Space

SpaceX Falcon rockets get payload capacity boost

SpaceX Falcon rockets get payl...
SpaceX has updated the payload information for its Falcon spacecraft
SpaceX has updated the payload information for its Falcon spacecraft
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Elon Musk used Twitter to update people on some of the stats about the Falcon Heavy
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Elon Musk used Twitter to update people on some of the stats about the Falcon Heavy
SpaceX founder Elon Musk lets fans know how much launch thrust the Falcon 9 will have
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SpaceX founder Elon Musk lets fans know how much launch thrust the Falcon 9 will have
The SpaceX Falcon Heavy will, according to Elon Musk, be the most powerful rocket in flight
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The SpaceX Falcon Heavy will, according to Elon Musk, be the most powerful rocket in flight
The low earth orbit payload for the Falcon 9 has been bumped up to 50,265 lbs
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The low earth orbit payload for the Falcon 9 has been bumped up to 50,265 lbs
The SpaceX Falcon 9 in action
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The SpaceX Falcon 9 in action
SpaceX has updated the payload information for its Falcon spacecraft
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SpaceX has updated the payload information for its Falcon spacecraft

Elon Musk isn't usually one to understate his products' capabilities, but it seems the SpaceX team was a bit conservative with its payload predictions for the Falcon spacecraft. Updates published online have revealed the Falcon 9 and Falcon Heavy will be able to carry much more than we first thought into low-earth orbit.

According to updated information published on the SpaceX website, the Falcon 9 rocket will actually be capable of carrying 22,800 kg (50,265 lb) into low earth orbit, up from the 13,150 kg (28,990 lb) previously stated. The Falcon Heavy has also been given an increased payload for missions to low-earth orbit, jumping by 1,300 kg (3,085 lb) to 54,400 kg (119,930 lb).

It is worth keeping in mind these figures are only applicable to expendable rockets, and payloads for reusable versions will be 30 to 40 percent less. In spite of the big increases, Elon Musk says no changes have been made to the engine. Instead, the increased payload capacities came about because the Merlin engines are proving tougher than first expected in testing, allowing the team to increase launch thrust.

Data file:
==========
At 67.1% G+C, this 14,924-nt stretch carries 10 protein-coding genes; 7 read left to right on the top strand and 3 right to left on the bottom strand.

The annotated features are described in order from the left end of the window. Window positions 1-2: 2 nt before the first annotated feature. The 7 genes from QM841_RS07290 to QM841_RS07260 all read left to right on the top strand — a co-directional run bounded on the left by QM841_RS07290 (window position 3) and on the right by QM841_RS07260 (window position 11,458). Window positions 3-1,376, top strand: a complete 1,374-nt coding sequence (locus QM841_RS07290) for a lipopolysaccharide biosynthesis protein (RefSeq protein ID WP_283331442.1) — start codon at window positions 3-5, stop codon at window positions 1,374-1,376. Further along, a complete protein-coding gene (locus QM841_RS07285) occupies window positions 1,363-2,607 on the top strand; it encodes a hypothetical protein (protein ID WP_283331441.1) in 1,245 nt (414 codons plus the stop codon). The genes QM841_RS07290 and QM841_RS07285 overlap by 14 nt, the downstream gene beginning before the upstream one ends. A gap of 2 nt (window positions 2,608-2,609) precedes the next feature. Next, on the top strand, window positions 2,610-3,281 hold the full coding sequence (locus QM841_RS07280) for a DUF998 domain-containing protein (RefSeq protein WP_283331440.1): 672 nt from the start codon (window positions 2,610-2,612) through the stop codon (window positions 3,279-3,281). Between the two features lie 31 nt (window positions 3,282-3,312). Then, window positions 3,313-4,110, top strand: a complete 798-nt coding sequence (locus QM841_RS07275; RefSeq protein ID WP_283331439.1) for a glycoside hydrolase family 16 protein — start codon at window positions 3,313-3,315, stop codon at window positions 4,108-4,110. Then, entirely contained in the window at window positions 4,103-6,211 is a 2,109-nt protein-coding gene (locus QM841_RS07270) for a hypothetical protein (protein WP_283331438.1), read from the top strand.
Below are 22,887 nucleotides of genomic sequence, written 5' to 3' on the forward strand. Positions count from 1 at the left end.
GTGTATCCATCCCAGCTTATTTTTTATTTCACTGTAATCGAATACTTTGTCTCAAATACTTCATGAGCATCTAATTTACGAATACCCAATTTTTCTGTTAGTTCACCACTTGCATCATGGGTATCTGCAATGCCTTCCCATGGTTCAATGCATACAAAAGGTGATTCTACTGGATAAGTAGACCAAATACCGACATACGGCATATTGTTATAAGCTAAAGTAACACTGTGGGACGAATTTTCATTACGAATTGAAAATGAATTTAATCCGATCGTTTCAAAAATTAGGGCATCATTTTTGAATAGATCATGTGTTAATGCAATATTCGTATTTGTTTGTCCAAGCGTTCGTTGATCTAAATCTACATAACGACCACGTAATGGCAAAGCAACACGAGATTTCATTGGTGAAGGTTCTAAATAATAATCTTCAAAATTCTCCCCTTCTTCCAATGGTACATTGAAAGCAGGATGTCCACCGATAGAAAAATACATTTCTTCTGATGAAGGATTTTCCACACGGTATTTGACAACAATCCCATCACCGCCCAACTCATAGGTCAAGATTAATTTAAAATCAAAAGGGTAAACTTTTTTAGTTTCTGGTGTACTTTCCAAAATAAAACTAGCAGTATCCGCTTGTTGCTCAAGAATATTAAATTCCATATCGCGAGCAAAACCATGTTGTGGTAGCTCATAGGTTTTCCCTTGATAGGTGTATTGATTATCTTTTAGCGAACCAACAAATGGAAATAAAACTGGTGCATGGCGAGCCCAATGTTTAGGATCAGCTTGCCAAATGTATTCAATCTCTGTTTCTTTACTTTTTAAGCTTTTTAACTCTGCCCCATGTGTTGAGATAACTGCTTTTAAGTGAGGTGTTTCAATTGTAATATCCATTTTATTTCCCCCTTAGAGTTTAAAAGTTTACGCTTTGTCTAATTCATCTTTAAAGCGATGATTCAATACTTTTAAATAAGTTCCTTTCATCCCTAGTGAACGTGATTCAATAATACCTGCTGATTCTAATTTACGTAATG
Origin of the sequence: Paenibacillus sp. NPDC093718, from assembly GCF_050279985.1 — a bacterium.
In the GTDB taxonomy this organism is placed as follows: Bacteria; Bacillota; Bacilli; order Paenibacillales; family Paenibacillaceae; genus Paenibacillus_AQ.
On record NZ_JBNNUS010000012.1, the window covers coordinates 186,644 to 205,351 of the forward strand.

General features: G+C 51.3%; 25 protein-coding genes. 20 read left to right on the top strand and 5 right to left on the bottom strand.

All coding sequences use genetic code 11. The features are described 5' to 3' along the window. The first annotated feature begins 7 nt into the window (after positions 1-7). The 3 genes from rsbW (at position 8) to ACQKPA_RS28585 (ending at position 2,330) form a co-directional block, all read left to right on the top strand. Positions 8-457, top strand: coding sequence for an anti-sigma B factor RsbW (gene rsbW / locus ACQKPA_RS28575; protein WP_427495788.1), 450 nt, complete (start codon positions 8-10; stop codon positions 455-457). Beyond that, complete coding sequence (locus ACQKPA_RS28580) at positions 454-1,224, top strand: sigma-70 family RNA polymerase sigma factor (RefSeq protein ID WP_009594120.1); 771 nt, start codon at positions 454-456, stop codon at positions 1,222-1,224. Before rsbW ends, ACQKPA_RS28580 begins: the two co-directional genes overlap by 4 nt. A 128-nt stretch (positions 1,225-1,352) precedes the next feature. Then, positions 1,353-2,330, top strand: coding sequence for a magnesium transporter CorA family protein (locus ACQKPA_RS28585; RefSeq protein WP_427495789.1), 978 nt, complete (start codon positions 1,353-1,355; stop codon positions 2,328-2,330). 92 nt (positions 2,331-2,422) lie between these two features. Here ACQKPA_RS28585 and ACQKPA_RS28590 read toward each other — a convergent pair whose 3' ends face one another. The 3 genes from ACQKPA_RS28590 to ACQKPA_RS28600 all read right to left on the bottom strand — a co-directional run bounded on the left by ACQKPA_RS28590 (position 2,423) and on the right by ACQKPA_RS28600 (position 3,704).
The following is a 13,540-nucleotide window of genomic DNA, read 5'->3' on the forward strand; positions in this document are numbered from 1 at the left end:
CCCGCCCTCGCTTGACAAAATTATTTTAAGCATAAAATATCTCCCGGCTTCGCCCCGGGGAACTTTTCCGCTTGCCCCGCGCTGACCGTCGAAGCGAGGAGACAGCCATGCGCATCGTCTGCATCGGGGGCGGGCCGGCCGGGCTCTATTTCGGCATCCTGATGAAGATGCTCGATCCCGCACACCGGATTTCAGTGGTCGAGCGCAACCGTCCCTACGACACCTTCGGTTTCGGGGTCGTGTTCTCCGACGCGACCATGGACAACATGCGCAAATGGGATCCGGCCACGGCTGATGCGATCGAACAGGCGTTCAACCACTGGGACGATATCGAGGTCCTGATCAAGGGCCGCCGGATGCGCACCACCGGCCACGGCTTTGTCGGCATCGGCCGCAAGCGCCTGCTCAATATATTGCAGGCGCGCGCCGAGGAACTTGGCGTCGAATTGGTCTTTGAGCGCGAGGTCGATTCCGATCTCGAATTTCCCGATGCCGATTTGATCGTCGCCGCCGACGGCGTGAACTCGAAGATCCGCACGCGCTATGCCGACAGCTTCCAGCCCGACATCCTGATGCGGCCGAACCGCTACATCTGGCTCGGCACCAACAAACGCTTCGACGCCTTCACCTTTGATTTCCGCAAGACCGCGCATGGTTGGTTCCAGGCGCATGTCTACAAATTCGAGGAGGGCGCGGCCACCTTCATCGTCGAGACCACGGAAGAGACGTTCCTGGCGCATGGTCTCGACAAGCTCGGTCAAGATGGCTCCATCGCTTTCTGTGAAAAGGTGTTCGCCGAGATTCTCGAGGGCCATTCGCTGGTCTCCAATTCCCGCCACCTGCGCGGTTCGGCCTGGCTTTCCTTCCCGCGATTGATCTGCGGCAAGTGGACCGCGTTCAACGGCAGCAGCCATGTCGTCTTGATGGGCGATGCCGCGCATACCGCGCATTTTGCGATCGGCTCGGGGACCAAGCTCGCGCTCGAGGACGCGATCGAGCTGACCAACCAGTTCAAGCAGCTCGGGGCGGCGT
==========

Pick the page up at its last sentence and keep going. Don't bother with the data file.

SpaceX founder Elon Musk lets fans know how much launch thrust the Falcon 9 will have
SpaceX founder Elon Musk lets fans know how much launch thrust the Falcon 9 will have

Trawling through Twitter – Musk's preferred medium for breaking news – reveals the Falcon 9 will launch with 1.71 million lbf (7,607 kN) of thrust, while the Falcon Heavy will generate 5.13 million lbf (22,819 kN) at launch. That, according to Musk, is twice the amount generated by any rocket currently flying.

The changes come after the company annouced it wants to launch an unmanned Mars lander in 2018, or four years earlier than initially planned.

Source: SpaceX

4 comments
CharlieSeattle
Build the Space Elevator.
Racqia Dvorak
@CharlieSeattle It would take quite a few rockets like this to make something like a space elevator. Not that it is technologically possible right now. On the other hand, you should check out Skylon. It is a program on the cusp of fruition that could bring the masses to space. Further, if you're still interested in non-rocket/spaceplane launches, look up a Launch Loop (or Lofstrom Loop). More feasible than a space elevator.
Skipjack
SpaceX rockets have been breaking records lately. The thrust update now puts the already impressive (and record breaking) thrust to weight ratio of the Merlin 1D rocket engine now at an even more impressive and again record breaking 200. That's right, the engine generates 200 times as much thrust as it weights. Despite the fact that the Falcon 9 is using a relatively low Isp fuel (kerosene), it now also breaks the record for payload mass fraction with 4.15%. That means that the Falcon 9 can put 4.15% of its take off weight as payload into Low Earth Orbit. That may sound little but it is actually more than any previous rocket has done. So again, this is record breaking. It also means that future SpaceX rockets with methane engines will most likely improve on the payload mass fraction. It will also be interesting to see the T/W ratio of the new methane engines. It will most likely be a little lower than the T/W for the Merlin 1D due to the lower density fuel. But seeing how they managed to one up the Merlin 1D T/W, they might surprise us with this as well.
MattII
22.8 tonnes is damned close to what the Shuttle could lift IIRC.